New tank status and questions...

> From: Mike Bateman <vandi at well_com>
> I also suspect that my nifty gee-wiz Mandrin skimmer/prefilter will
> become an algae refuge with no convenient way to clean it.  The skimmer
> cup can be removed and cleaned but the funky U-channel will likely be a
> pain in the <ehem>. I'll probably ignore it unless I'm having company
> over. :)

If it can be removed from the tank, a soak in a 4:1 water/bleach
mixture will get rid of the algae very nicely. 
> My tank characteristics are currently as follows.
> pH: 6.4-6.9

Does pH vary that much or is that measurement uncertainty? 

> Q: Would it be smarter for me to add more plants or let the ones I have
> fill in the spaces.

I would try lot's of different plants to see which ones like your

> I left the runner floating and now almost all
> of those buds are now 2" tall babies with tons of roots.
> Q: Will those eventually dislodge from the runner or do I need to
> physically separate them?  Once these babies have roots on them is it ok
> to just plant them?

I'm sure nature has a way of taking care of this, but the process is
probably too slow for us aquarists.  When the babies have nicely
formed roots (2" or so), hack them off and plant them. 
> I also have a rather ugly little plant that was labled as Dragon's
> Tongue.  It appears to be growing and looks to be reaching for the sky.
> It has also managed tp maintain its red-purplish coloration.

Alternanthera reineckii or one of it's variants, most likely. 

> The H. polysperma that was rather small to begin with has doubled its
> size but seems to be spreading out horizontally.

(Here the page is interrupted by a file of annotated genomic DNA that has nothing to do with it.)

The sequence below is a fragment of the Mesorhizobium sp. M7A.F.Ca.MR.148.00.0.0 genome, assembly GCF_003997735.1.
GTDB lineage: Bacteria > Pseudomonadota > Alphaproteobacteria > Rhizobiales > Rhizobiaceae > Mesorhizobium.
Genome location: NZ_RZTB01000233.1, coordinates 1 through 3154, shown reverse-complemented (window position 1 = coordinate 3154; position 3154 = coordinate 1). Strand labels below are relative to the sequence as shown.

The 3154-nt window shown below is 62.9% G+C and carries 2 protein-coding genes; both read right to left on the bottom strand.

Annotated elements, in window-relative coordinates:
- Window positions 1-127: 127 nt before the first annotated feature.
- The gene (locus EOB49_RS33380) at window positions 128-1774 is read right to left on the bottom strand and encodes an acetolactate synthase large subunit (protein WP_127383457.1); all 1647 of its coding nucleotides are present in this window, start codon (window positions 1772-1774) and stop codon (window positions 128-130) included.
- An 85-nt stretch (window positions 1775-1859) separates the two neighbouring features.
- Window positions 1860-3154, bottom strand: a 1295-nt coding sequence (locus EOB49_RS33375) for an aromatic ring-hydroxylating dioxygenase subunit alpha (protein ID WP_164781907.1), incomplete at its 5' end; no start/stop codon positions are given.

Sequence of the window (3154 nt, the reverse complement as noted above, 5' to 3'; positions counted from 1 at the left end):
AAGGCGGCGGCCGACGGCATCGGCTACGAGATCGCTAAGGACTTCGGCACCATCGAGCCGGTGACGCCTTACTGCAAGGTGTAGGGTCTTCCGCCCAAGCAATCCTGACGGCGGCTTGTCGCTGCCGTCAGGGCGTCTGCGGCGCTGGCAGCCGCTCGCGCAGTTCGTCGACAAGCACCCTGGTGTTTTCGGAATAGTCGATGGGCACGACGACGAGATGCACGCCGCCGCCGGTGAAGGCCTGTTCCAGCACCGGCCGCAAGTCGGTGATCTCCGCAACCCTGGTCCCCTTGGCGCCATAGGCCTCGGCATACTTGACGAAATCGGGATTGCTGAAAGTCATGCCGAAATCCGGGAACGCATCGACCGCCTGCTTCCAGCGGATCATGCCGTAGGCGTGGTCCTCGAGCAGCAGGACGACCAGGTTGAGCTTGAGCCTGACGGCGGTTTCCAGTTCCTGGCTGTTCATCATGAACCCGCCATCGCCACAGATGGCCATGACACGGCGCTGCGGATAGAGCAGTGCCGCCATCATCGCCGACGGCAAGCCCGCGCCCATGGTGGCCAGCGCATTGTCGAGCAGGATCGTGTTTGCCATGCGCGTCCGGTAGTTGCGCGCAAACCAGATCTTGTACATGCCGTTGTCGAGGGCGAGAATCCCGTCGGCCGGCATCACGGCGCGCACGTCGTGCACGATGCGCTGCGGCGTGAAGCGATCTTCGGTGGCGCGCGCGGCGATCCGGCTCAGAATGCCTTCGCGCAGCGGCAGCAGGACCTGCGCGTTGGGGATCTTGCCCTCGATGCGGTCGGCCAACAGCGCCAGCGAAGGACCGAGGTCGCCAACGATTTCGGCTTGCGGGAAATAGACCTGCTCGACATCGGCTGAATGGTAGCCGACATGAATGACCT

> Q: Is this to be expected under high light conditions (380w of VHO
> lighting)?

Yes.  Some stem plants like Ludwigia sp. and some Hygrophilas will do
that.  Probably to maximuze light availability. 
Q: How closely do folks follow the Dupla dosing recommendations?  

Start with the recommended dosage and then adjust for your conditions.
Try to maintain around 0.1 ppm of iron and all the rest of the trace
elements should be in proper proportion.  Of course, if the brand you
use does not HAVE the right proportions to start with, you're out
of luck.  This works for Dupla but won't work for fertilizers that are
mostly iron. 

> As you can see from my iron levels I don't feel like I need to
> be adding anymore right away.

If you used laterite, you will have higher levels of iron to start
with.  Don't cut back too much on the fertilizer because that will
also reduce the other trace elements.  It's kind of a balancing act at
first, with no clear instructions about what to do. 

> Q: Isn't GH a measurement of the total hardness (Calcium & Magnesium)?
> No one at Lamotte is at all familiar with the term GH.  They do have a
> hardness kit that measures total hardness.

In aquarium usage, GH is ca + mg hardness and KH is carbonate hardness
(one component of alkalinity).  Differnet hardness terms mean
different things in different fields.  I've seen 'total hardness'
as some combination of GH + KH.  I prefer the El Cheapo Tetra GH & KH
test kits. They seem to do a good job, especially when using the
KH/pH/CO2 tables.  Note that the KH kit actually measures alkalinity
which should be close to true KH unless you're dumping extra chemicals
in the water.  Our Lamotte alkalinity test results never seem to match
the Tetra KH test results, but the Tetra results seem to match the
tables.  Go figure ...

> It turns out I purchased the wrong kit initially which would explain my
> less than accurate readings.  I tried to mix RO water with tap to obtain
> the desired hardness, but when measured, the hardness came out too low.
> My water has a Total hardness of around 280ppm.  I figure if I mix 2
> parts RO to 1 part tap, I should have a hardness of around 90ppm.  The
> Lamotte Kit measured 60ppm.  My kit is actually Calcium hardness only.
> Lamotte does have a Total Hardness kit which I intend to purchase the
> refill for since the rest of the kit is the same.
> Q: Would this explain the difference in my readings?


Lamotte has a kit that measures total hardness AND calcium hardness.
Subtracting calcium from total gives you magnesium, which might be nice
to know (we're going to do this sometime in the future).